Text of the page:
4. Nina,

    I have never had good luck trying to drill bubbles and refilling with resin. I will have to give it a try your way.

    I like the idea of adding a rhinestone too. No one ever has to know that wasn’t your intent in the first place!

  5. Do you buy resin as a powder or something? And is there a specific mold that needs to be used? And I’ve heard that people put actual candy in resin, what happens to the candy after a while?

  6. I laughed at the top picture – cat hair is my nemesis! I now have two cats, and it seems like 4 times the loose cat hair! I have tried to keep everything cleaned and swept, but not much luck. The room I have to use for my art projects also has one of the litter boxes, so I can’t close the door.

  7. Thanks for the tips, Kathrine!

    Not to get on your case, but is there any way to get rid of those spam comments? I hate seeing that stuff on a website I really enjoy…
    And it clutters up useful discussion I love so much!

    1. Thanks Lizza for letting us know about the spam. We get so many comments daily that I have to depend on apps and plug ins keep the spam away. Sometimes it doesn’t always work. Thank you for the feedback.

  8. I want to do some coasters, but the price of it all not sure I want to fail with it. Have heard diamond glaze, then people say you can get it wet. So I feel really that is a challenge to practice and I am not into it that much. Wanted to do a one time thing. So guess I will pass.

  9. I made a couple castings out of molds..but they aren’t very hard and are kinda bendy. Will they still be ok long term? They’re just on my shelf as a reminder of my first project.. Or could I maybe put them in another mold and pour a new casing over it and make a new project?

    1. They will likely always be bendy. You can certainly use them as an inclusion for a future project.

  10. I am a complete newbie to resin but have big goals, so I really like the idea of keeping the first few mistakes to show how far I’ve come (someday)! I think that resin is one of those things that take trial and error to perfect and you have to mess a few up to learn proper techniques. I will definitely use these ideas in my resin journey!! Thank you!

  11. I have made quite a few things so far and most have turned out really nice. But I tried to make a paper weight with a rose and some flowers from my brother’s funeral. I added some chunky glitter and most of it went to the bottom (top of the paper weight) and you can’t see the rose. is there anyway to remove the top part and redo, or crack it open to retrieve something from it. I’m heartbroken. But it was my fault, I found out afterwards large glitter tends to sink and I did not know that before. 🙁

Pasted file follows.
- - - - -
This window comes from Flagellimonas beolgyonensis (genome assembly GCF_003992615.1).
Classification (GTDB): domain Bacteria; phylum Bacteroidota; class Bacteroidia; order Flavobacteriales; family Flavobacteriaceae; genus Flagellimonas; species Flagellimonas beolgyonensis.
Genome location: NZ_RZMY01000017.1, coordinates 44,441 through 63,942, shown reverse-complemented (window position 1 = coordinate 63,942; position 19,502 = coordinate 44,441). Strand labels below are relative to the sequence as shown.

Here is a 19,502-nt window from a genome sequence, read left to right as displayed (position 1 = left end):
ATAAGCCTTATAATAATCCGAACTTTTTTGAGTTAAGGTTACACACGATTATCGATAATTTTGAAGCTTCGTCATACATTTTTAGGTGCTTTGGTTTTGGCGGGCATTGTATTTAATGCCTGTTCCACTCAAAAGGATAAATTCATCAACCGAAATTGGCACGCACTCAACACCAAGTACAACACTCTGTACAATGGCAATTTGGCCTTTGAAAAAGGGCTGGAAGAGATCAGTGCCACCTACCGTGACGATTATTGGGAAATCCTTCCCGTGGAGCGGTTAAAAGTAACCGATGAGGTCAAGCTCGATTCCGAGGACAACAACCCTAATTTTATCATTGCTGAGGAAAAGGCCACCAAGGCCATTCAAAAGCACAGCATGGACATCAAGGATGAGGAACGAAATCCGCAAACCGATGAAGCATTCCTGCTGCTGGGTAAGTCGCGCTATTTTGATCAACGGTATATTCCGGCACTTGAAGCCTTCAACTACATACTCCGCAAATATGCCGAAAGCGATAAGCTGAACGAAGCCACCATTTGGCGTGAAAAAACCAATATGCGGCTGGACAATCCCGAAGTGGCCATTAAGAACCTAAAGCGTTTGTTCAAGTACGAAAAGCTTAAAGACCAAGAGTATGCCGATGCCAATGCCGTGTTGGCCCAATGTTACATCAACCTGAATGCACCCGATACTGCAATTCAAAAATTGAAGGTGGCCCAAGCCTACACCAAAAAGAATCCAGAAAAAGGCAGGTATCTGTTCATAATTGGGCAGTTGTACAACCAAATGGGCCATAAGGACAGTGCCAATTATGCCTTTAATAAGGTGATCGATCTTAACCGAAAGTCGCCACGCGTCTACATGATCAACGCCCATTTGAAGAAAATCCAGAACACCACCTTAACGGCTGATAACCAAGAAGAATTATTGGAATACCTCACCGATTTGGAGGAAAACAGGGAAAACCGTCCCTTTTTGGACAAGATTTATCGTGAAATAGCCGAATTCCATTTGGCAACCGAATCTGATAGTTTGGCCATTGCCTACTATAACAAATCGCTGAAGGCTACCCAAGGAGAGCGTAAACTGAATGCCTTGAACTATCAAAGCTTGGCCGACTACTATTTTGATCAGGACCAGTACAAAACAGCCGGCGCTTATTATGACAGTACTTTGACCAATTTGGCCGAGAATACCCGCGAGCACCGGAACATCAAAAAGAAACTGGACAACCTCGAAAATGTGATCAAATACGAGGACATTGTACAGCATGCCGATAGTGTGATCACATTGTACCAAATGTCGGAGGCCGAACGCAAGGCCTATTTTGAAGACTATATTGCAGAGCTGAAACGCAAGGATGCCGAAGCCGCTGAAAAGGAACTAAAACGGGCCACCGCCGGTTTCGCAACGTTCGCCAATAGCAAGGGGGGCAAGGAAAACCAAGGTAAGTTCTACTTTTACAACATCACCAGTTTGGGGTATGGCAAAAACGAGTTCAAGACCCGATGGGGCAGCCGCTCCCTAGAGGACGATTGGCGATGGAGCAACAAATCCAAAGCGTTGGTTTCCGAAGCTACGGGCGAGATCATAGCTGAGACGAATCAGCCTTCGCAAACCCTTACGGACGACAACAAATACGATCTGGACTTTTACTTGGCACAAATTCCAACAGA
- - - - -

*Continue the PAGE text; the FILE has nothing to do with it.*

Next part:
1. Hi Brenda, I’m sorry this happened to you. You can try sanding off the top so you can see the rose again, then recoat with another layer of resin.

    1. HI Debs, thanks for the love! I’ve never mixed UV resin and two-part resin. I don’t know how well it would work.

      1. I have used up resin in my projects and cured it then used two part epoxy as top coat it worked fine. Just wanted to let you know it worked for me. I’m a beginner and just tried it. Lol

    2. Hi Debbie! I made a unicorn where I first used some UV resin in the horn, ears and tail. I cured it and then used two part resin for the rest of the body. It was an experiment and I wasn’t sure what would happen. It ended up turning out really well! All parts came out together. If you go to How to make resin jewelry’s Facebook page I have a picture of it there. I hope this answers your question.

  12. Another use for left over pieces (I apologize if someone’s already said this) is to put them in larger projects that will be a solid, opaque color as a filler. I once made a dozen resin and clay cupcakes to use as photography photo props and I filled the “cup cakes” with mistake pieces. It was nice not to waste all that resin!

  13. Bubbles can actually be fixed by using a small drill bit on a manual handle. Slowly twist until the biT enters the void, work the biT around to open the hole a bit. Now using that bit pull out any resin shavings make sure it’s cleaned out. You can lightly sand top edge of hole if needed. Mix up a tiny amount of resin or wait until you have some leftovers to use. Pour enough to cover the entire top, use a bit of wire or straightened paperclip to make sure void is filled and work out any new bubbles. Now once it has cured you won’t even be able to tell it had a bubble! Takes a little time but you save the entire piece.

  14. An unexpected way to use my “castoffs” is art time with kids. They don’t see the mistakes you do, and they do cool stuff with it.

  15. I’m a beginner & making some very good things but as usual Don’t read all the instructions,Just pour it in!! Add flowers glitter bubbles! & some pyramids worked just poring in,no waiting. Some coasters came out Ok but some a bit sticky & some came out bendy. I know that where I work is not always 21c & I know that the mixing was wrong,obviously! Can I incorporate these items into a larger mold? Is there a big difference between deep & epoxy resin for larger projects, maybe 2-4 ins? In anticipation Sally Monk